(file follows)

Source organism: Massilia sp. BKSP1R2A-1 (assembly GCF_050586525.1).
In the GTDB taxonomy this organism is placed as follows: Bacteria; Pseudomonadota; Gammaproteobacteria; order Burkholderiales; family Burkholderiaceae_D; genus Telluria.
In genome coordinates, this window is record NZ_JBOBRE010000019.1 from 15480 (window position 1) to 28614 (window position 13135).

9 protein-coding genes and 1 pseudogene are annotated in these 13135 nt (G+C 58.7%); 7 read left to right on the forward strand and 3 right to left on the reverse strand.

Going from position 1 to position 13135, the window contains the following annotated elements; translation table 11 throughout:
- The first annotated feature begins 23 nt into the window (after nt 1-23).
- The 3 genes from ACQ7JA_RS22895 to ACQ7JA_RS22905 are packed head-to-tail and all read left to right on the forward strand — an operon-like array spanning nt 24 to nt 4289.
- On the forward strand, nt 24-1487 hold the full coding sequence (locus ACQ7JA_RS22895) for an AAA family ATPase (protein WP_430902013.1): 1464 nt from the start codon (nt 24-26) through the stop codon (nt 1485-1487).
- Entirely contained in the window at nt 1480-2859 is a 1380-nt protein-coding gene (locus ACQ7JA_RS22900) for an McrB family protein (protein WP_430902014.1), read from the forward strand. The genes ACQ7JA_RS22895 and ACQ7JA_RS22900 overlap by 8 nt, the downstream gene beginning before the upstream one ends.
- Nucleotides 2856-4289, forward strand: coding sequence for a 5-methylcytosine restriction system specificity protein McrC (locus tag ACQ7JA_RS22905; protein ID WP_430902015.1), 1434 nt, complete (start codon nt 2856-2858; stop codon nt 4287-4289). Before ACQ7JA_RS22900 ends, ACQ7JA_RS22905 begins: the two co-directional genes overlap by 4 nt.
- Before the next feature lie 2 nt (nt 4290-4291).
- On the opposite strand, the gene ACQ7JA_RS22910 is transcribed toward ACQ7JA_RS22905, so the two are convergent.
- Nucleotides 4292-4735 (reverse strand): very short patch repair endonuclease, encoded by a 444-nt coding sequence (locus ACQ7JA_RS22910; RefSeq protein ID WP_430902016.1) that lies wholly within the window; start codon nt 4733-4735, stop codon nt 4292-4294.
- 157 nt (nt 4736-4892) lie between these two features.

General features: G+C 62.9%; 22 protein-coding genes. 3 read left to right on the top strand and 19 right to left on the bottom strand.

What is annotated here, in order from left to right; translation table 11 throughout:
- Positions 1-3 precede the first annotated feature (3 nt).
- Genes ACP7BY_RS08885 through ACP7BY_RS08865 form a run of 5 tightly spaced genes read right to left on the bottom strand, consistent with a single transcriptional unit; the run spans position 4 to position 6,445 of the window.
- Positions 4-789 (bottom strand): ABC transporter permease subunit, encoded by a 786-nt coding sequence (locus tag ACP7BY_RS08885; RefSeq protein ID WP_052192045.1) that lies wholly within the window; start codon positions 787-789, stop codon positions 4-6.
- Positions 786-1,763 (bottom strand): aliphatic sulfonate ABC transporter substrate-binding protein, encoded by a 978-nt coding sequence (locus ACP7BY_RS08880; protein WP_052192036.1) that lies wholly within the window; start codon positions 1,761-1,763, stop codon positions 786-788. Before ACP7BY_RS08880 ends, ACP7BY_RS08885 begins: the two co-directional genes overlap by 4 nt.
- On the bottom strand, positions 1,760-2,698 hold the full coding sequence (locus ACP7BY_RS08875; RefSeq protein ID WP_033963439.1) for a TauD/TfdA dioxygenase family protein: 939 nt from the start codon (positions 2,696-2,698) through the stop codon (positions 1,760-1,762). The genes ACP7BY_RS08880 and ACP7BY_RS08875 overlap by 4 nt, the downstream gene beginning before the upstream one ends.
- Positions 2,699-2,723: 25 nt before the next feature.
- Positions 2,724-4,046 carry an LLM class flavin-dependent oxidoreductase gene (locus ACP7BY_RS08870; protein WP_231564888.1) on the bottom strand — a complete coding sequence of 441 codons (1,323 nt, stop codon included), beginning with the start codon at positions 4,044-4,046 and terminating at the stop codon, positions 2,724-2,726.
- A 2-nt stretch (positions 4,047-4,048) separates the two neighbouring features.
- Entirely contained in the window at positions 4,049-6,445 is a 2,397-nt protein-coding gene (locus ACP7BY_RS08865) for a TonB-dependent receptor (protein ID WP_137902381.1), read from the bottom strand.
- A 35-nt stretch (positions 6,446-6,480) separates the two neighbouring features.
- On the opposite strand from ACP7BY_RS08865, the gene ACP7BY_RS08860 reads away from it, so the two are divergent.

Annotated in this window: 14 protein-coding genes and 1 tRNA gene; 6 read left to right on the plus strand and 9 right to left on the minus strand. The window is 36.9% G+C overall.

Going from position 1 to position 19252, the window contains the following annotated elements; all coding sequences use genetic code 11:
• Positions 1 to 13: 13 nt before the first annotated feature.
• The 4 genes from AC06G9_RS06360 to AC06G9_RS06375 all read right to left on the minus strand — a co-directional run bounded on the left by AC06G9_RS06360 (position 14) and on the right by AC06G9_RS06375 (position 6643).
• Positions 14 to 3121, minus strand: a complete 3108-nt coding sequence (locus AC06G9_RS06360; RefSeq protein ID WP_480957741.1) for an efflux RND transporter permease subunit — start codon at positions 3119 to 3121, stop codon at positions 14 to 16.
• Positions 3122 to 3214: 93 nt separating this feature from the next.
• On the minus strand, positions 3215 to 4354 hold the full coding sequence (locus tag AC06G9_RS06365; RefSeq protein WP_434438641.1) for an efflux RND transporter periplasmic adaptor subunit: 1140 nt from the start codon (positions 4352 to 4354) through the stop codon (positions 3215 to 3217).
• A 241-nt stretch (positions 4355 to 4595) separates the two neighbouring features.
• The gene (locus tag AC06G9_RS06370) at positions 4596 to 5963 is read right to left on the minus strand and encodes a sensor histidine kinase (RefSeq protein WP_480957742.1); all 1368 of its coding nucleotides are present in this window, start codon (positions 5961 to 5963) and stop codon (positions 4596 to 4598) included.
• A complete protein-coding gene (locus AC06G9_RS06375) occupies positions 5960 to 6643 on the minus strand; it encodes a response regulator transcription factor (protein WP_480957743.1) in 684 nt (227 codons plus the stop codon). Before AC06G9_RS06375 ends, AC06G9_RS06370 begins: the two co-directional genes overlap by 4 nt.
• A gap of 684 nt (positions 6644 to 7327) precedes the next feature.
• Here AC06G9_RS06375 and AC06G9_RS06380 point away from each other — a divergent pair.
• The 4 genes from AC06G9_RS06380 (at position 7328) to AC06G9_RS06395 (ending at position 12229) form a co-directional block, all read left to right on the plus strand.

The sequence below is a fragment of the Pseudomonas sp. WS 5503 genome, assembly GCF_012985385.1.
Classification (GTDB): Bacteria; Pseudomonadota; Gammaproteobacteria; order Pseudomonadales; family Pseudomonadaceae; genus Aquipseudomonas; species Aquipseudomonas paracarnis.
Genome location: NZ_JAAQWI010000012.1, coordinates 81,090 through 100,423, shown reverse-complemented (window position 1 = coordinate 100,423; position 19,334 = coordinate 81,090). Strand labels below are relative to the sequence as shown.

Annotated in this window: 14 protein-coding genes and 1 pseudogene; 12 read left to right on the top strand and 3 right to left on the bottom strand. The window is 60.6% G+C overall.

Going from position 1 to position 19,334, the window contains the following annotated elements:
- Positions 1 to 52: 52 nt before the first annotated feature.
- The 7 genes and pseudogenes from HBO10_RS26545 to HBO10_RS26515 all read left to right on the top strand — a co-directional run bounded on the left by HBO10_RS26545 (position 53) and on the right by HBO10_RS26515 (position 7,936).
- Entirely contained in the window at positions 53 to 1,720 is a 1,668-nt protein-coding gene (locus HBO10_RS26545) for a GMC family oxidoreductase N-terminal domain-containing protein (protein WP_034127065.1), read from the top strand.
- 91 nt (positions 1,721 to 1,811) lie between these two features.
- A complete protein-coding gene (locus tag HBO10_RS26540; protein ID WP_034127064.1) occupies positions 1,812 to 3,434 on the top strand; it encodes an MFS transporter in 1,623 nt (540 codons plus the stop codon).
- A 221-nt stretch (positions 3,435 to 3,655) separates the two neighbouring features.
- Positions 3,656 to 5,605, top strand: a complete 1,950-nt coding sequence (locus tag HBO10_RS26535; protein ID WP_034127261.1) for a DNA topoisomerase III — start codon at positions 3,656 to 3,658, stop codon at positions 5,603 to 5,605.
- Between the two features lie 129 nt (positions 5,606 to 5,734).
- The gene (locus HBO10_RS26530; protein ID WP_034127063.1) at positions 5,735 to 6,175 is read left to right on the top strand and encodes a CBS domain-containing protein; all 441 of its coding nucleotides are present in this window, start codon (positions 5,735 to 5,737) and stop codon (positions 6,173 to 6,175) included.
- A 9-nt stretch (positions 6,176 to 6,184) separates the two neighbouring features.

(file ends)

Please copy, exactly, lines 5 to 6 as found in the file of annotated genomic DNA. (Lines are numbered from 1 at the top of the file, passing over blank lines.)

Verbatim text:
Going from position 1 to position 13135, the window contains the following annotated elements; translation table 11 throughout:
- The first annotated feature begins 23 nt into the window (after nt 1-23).